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Preventative Control of Organised Crime in Europe: The Emerging Global Paradigm? (From International Key Issues in Crime Prevention and Criminal Justice: Papers in Celebration of 25 years of HEUNI, P 92-108, 2006, Kauko Aromaa and Terhi Viljanen, eds. -- See NCJ-219360)

NCJ Number
Michael Levi
Date Published
17 pages
This paper describes traditional criminal justice approaches for controlling organized crime in Europe along with nontraditional approaches to organized crime prevention.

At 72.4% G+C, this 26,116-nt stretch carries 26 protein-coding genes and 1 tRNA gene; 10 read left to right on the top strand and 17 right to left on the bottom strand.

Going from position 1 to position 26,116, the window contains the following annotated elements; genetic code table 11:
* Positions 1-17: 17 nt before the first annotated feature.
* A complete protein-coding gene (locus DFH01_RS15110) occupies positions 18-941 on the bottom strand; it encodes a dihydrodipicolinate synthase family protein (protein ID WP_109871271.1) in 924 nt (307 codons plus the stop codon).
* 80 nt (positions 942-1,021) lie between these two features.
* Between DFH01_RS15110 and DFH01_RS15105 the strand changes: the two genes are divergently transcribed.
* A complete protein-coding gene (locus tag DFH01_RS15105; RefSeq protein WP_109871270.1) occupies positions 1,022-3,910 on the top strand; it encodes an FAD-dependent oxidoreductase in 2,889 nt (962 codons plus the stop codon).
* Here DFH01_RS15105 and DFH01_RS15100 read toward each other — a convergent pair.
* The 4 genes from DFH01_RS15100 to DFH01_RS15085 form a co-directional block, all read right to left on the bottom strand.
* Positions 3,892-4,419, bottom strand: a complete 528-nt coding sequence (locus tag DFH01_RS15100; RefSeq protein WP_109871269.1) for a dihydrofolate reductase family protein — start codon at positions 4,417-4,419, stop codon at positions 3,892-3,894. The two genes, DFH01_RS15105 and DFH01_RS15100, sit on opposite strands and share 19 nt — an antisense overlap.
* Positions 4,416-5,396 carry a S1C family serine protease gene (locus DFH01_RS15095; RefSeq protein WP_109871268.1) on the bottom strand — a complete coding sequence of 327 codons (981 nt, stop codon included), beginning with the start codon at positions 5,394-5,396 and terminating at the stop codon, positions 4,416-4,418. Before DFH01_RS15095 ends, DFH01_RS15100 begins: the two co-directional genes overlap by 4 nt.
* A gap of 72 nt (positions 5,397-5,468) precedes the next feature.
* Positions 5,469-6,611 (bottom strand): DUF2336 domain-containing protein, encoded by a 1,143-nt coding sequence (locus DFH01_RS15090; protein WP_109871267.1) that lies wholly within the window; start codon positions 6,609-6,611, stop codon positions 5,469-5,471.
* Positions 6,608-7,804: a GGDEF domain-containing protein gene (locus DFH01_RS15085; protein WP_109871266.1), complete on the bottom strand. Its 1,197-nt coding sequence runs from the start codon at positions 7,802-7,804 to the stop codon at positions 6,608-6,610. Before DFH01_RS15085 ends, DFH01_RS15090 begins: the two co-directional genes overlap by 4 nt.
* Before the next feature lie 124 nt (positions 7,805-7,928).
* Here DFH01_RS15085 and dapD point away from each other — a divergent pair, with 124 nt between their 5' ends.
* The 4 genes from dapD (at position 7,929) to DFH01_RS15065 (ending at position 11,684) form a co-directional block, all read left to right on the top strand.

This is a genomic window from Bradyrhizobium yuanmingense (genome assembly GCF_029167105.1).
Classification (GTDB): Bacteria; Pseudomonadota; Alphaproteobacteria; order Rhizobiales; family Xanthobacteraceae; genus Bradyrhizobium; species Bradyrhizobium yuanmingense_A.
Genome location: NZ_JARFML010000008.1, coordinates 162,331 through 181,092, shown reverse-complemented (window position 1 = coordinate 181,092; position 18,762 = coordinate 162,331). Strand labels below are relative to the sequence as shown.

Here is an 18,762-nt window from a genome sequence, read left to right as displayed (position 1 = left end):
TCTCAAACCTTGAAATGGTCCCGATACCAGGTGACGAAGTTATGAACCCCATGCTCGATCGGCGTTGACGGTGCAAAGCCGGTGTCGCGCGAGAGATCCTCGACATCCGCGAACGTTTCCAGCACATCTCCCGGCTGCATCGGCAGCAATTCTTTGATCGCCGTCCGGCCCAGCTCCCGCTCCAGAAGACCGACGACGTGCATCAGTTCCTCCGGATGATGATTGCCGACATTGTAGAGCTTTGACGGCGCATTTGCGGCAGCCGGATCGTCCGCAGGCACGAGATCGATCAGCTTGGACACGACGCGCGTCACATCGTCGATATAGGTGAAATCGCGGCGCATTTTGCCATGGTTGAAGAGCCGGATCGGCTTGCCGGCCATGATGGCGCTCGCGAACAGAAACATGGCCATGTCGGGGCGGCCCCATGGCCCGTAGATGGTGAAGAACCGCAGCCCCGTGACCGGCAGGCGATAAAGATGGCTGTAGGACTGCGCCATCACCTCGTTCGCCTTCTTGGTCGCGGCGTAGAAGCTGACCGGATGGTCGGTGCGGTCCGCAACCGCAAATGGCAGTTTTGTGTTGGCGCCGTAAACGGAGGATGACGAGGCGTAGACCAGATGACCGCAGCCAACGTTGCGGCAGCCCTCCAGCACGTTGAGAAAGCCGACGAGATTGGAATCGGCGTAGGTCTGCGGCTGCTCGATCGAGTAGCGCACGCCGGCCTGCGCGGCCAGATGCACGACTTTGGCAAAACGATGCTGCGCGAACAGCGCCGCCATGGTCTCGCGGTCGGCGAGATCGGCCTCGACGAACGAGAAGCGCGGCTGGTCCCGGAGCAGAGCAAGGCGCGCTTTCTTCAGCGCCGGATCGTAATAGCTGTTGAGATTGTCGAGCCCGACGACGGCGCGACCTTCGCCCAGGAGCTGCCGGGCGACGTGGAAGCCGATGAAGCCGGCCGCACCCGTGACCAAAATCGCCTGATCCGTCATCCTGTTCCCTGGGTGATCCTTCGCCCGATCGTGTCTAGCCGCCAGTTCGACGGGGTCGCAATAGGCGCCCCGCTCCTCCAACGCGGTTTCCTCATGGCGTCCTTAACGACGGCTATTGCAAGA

The criminal justice component of the paradigm for controlling organized crime in Europe includes substantive legislation that targets money laundering and forfeiture of the proceeds from crime. Procedural laws focus on mutual legal assistance, which includes the establishment of Eurojust. Eurojust employs detached national prosecutors and investigative judges who facilitate urgent cases and administer European arrest warrants that free European Union member countries from the formalities of extradition. Investigative resources are allocated to targeted criminal enterprises. The second component of the European paradigm for controlling organized crime consists of community approaches; regulatory, disruption, and nonjustice-system approaches; and private-sector involvement. Community approaches involve community crime prevention efforts, citizen provision of information about harms and risks, and citizen participation in civic action groups. Regulatory, disruption, and nonjustice system approaches encompass regulatory policies, programs, and agencies; financial institutions' and other bodies' reporting of suspicious activity; targeted tax policy and programs; civil injunctions and other sanctions; military interventions; security and secret intelligence services; and foreign policy and aid programs that involve certification according to the adequacy of antidrug policies. Private-sector involvement consists of prevention measures by individual companies, countermeasures by professional and industry associations, action by special private-sector committees, the development of antifraud and money laundering computer software, and private policing and forensic accounting. 1 table and 44 references